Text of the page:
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Monday, March 12, 2012

UNTIL THEY SAIL (1957)

WWII tale from James Michener centers on four lonely sisters in Christchurch, New Zealand, where the local men have all gone to war and the Yanks are here to play . . . until they sail. In Robert Anderson’s smart, economical script, it’s a superior soaper with a big black mark against it, a Scandal-Sheet worthy trial that bookends what’s otherwise an unusually grown-up look at love & sex in the pressure-cooker environment of wartime. (And now, the film also serves as a living scrapbook to the city & Cathedral before the recent earthquake.) At first meeting, the sisters function like the Three Bears: eldest Joan Fontaine is Too Cold; Piper Laurie is Too Hot; Jean Simmons is Just Right; and Sandra Dee, a previously unknown Fourth Bear, is the kid. (She’s sweet, but too American-teen to pass for Kiwi.) They each have their own rite-of-romantic-passage, but the emphasis is largely on Simmons, a recent war-widow, and Paul Newman, cold & cynical from a quickie divorce (and still showing a touch of baby-fat in his face). Robert Wise, who groomed Newman’s screen acting chops in SOMEBODY UP THERE LIKES ME/’56, keeps things from turning sticky. And under Joseph Ruttenberg’s glamorizing WideScreen b&w lensing, 40 yr-old Fontaine easily passes as sister to 15 yr-old Dee.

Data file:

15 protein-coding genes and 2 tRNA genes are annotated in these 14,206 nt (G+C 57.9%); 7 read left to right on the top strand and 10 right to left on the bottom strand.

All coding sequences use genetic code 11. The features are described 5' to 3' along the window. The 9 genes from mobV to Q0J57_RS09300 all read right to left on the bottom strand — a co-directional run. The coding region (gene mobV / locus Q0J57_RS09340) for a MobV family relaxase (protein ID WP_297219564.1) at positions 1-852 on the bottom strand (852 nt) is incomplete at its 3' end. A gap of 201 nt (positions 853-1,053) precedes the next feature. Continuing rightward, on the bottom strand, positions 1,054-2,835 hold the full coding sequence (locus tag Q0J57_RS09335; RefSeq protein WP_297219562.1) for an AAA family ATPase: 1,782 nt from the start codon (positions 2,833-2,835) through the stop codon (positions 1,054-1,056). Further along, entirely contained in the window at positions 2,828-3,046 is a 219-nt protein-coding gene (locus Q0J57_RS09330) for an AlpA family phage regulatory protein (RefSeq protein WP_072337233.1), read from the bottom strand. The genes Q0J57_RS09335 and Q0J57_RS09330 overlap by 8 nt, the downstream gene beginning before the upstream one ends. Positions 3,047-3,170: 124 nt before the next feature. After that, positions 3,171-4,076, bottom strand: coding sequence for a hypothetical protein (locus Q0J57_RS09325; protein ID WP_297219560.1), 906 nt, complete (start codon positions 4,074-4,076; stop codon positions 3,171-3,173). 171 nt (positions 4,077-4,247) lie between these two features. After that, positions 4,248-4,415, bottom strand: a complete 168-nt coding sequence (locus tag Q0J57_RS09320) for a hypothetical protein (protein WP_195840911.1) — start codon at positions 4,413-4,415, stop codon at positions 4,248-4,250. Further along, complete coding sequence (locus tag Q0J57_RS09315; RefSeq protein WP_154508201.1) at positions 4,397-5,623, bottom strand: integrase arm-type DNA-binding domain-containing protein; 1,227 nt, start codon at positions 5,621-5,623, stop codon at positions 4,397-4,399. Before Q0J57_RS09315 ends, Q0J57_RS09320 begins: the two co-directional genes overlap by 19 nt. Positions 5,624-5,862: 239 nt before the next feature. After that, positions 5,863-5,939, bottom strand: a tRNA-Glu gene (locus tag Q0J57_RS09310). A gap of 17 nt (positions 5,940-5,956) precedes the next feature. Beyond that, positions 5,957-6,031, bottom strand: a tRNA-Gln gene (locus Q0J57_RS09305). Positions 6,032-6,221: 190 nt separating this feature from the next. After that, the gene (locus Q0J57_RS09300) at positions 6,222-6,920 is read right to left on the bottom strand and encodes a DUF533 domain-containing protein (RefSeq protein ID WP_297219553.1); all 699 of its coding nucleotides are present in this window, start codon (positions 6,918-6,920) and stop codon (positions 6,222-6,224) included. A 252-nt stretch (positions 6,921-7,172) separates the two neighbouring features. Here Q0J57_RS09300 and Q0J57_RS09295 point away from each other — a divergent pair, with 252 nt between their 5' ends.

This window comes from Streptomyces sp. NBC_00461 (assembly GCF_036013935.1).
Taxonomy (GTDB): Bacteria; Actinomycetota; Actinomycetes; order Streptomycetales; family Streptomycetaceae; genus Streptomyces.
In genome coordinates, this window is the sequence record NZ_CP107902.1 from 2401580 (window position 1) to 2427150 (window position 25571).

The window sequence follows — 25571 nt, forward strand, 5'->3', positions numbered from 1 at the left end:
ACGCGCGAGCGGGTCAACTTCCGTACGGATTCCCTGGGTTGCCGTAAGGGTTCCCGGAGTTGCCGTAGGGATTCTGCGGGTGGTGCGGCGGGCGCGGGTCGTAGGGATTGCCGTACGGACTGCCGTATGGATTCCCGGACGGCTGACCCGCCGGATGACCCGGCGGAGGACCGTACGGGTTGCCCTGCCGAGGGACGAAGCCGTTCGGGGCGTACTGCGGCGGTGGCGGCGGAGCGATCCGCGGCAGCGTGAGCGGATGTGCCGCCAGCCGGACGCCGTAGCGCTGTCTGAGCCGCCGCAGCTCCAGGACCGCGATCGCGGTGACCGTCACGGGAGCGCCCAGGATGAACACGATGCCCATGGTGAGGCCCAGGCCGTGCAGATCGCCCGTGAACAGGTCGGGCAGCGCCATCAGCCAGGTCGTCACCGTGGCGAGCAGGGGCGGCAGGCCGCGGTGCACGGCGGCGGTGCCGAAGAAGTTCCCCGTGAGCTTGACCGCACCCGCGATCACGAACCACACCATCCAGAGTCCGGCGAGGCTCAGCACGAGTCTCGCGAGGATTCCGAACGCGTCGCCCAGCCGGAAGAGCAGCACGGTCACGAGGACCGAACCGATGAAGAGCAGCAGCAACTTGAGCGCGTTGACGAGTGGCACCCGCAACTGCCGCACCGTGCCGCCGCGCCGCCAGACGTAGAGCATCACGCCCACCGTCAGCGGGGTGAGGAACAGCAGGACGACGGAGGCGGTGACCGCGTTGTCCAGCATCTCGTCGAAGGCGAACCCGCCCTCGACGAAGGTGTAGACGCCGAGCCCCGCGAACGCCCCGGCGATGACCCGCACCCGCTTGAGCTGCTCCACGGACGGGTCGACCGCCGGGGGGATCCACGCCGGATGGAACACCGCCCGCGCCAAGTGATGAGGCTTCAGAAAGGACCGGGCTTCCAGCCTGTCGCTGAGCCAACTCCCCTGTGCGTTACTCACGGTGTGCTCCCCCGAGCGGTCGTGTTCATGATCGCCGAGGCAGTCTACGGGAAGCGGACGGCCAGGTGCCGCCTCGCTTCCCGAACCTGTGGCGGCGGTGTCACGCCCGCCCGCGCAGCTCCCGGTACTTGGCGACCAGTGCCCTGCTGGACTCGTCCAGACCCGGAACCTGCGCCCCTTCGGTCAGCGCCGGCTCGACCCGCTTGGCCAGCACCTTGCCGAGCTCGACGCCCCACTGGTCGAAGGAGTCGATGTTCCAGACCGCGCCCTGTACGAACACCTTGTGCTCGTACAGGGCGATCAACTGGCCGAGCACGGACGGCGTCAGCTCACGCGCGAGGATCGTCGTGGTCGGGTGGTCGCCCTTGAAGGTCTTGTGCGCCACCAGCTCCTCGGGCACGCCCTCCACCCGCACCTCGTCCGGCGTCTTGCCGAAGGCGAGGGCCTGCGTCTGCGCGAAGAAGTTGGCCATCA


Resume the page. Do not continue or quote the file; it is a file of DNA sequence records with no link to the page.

CONTEST: Ruttenberg got Oscar’d the year before & the year after this one. Without looking it up, name the two films and the likely reason this one was ignored to win a MAKSQUIBS Write-Up of a NetFlix DVD.

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